Verbal pitching: tell me more

Posted: March 9, 2012 in pitching

We were pitched in at the deep end: 3 minutes to talk about your project to 9 strangers – before the first coffee break. We went round in turn. We were asked to notice what stood out for us. For me, it was humour and pithily delineated character: ‘a mortician in the wrong job’;  ‘Alan Partridge without the charisma’ – thank you, Michael.


What I noticed about my own verbal pitch was how nervous I was – and unprepared. Maybe there’s a link there. Usually, I’m quite confident at making presentations. Years of standing up and being unpopular at conferences, or teaching writing classes, have given me that confidence. Why was it so nerve-wracking to be presenting to 9 people a project close to my heart?

I felt out of my depth. Here were producers who’d aired dozens of documentaries for major broadcaster, someone who was an AD (assistant director) on Torchwood, etc. Argh!


You are going to feel out of your depth. Get used to it. If you only ever do things within your comfort zone, that’s a recipe for stagnation.

So what to do to get over it? The usual: prepare, prepare, prepare. I never went into a new classroom without at least an outline lesson plan. Years of practice mean that you can get to do it off the top of your head. To start with, though, rehearse, practice on a friend, prepare. If you know you are going to have to give a 3-minute presentation, time it. If you don’t know how much time you will have, perfect your 30-second ‘lift pitch’ and another 3-minute one for when they say: tell me more.

I didn’t know I was going to be doing a 3-minute presentation first thing in the morning. I could have guessed. What else would we be doing at a pitching workshop? As the trainer pointed out, there is no such thing as ‘just a workshop’. Deals are made by bumping into somebody, through a friend of a friend, or because somebody thought of you and passed your name on, because when somebody asked: what are you working on? you were ready with your answer.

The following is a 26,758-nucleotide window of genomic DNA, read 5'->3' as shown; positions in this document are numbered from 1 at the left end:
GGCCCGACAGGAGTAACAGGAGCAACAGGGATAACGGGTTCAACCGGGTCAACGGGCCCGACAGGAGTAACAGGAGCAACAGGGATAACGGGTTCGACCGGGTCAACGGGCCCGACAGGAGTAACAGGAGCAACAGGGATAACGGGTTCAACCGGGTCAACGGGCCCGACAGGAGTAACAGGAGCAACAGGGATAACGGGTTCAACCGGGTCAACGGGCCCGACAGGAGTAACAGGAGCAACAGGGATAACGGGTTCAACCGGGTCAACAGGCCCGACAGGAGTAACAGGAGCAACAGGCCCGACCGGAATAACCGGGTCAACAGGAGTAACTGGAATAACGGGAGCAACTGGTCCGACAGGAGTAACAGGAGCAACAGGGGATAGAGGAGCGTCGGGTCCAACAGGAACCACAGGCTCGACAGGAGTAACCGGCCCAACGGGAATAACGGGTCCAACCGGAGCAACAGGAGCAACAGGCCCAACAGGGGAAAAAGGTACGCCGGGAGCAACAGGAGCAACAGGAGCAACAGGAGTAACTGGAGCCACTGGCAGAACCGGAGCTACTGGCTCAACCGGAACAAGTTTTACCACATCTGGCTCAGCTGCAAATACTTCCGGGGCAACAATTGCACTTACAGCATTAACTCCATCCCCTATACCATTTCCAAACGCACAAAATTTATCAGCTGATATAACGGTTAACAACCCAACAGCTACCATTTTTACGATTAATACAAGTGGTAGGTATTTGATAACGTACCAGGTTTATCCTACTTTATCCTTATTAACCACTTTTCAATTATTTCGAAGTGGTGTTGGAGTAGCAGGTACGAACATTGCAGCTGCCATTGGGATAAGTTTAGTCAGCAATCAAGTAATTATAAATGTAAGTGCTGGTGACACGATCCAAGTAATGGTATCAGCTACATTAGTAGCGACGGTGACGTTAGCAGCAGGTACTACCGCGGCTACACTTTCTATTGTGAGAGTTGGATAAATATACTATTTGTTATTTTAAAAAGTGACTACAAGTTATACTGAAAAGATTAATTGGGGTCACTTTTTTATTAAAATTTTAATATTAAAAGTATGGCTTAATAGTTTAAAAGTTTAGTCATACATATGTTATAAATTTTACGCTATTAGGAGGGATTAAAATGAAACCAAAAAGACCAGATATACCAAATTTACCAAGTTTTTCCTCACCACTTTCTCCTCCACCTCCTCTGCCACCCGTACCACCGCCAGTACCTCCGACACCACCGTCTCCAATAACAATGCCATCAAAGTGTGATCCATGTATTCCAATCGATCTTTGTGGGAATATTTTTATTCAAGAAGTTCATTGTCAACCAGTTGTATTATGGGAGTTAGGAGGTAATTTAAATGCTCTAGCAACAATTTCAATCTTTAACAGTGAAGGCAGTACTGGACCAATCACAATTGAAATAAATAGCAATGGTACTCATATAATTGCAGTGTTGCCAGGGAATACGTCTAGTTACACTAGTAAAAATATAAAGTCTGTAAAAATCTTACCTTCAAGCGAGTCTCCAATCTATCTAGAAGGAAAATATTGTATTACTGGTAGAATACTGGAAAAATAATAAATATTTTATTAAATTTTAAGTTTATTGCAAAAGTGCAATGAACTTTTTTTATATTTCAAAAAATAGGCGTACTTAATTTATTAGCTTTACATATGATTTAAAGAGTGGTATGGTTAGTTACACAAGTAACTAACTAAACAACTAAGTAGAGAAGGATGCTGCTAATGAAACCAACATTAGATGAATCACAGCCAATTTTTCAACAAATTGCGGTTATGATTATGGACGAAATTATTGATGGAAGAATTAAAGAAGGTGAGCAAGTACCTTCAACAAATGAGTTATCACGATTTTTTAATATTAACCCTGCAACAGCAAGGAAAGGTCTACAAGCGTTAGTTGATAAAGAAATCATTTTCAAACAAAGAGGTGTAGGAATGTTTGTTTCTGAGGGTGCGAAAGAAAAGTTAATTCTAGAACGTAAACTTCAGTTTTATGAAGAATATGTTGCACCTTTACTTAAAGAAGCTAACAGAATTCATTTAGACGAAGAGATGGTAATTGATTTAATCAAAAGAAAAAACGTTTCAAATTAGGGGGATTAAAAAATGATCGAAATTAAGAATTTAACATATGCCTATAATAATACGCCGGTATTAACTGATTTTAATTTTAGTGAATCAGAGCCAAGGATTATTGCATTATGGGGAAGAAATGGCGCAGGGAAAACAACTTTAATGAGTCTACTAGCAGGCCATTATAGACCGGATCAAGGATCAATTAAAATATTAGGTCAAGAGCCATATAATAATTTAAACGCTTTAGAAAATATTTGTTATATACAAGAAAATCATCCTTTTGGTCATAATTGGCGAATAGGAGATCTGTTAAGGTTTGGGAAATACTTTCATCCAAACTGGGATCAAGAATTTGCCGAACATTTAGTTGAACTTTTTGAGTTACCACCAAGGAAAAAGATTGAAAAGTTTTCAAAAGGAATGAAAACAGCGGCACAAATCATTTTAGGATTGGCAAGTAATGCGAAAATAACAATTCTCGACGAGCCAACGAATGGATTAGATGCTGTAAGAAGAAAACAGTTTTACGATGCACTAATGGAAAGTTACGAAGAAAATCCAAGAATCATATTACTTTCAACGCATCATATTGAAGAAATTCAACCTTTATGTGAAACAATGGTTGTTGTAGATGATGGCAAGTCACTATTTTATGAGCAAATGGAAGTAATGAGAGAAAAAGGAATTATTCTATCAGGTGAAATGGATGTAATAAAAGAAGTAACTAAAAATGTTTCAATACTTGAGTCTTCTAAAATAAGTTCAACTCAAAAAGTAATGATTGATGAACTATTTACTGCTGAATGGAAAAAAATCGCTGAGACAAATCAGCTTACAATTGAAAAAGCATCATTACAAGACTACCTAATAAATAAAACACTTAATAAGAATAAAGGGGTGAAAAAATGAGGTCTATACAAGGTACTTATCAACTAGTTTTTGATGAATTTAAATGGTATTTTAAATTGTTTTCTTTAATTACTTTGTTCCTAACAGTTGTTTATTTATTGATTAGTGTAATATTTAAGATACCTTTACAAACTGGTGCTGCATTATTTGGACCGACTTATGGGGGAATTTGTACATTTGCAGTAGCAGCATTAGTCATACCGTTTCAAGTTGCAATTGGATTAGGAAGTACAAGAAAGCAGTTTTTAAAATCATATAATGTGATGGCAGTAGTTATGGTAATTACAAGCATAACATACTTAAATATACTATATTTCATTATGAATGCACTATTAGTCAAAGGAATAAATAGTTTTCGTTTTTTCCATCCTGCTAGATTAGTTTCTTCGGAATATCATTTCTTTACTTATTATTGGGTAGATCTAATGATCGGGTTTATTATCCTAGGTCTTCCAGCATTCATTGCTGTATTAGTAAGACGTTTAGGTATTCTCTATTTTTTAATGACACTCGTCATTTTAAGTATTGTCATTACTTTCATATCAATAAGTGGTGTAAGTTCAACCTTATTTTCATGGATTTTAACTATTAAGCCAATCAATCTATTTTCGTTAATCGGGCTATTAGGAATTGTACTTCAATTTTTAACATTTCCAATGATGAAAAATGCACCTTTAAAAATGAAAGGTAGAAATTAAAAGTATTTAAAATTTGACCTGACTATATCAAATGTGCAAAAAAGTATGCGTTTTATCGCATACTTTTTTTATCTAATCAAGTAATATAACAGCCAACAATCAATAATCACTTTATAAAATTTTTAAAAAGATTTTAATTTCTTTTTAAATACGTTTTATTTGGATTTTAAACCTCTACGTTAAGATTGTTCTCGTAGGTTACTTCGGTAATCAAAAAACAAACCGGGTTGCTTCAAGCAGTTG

Practice the answer to that question till it trips off your tongue

what got noticed

Participants noticed personality, projection, and body language; clarity, character and comedy.


Be approachable:

  • make eye contact
  • project the sort of person you’d go up to at a party where you didn’t know anyone. That doesn’t mean pretending to be an extrovert if you’re not. If you’re shy, smile shyly and admit that talking to big groups makes you nervous. People warm to warmth and honesty.
  • speak clearly, slow down and don’t cover your mouth. It’s really rude to people with hearing difficulties, and it makes you look shifty.

What is it?

Be really clear, in your first sentence, what it is you are pitching. Think charades: is it a book, film, tv series? Then answer the questions: how long? how many? what format? what genre? Your audience needs to know this up front, so they can get a fix on it. Too much detail before they know what it is will leave them floundering.

Clear images

If you can nail your target audience with a pithy phrase, ‘SAGA louts’, or conjure a vivid image of your character, ‘leather cat-suit’, then you’ve got them on your side.

Who are you?

One of the participants was an AD on Torchwood; another had his film script forwarded by Lord Putnam to Ridley Scott; a newly formed animation studio, with a 20-year old just- graduated animator, had been commissioned by E4. I sat up and took notice. But none of them had volunteered this information in their pitch: it had to be drawn out by the trainer – like pulling teeth, she said. Modesty may be a virtue in private life, but it doesn’t cut it with commissioners.


What is it about you that will make them sit up? Put that up front.

what they need to know

After we’d all said our bit, the trainer fed back. Commissioners need to know:

  • what is it?
  • who are you?
  • can you deliver?

None of us answered those three questions fully. We got lost in the detail before we’d said the most important thing. We forgot to blow our own trumpets. We were unconvincing.

The next session was on written pitches.

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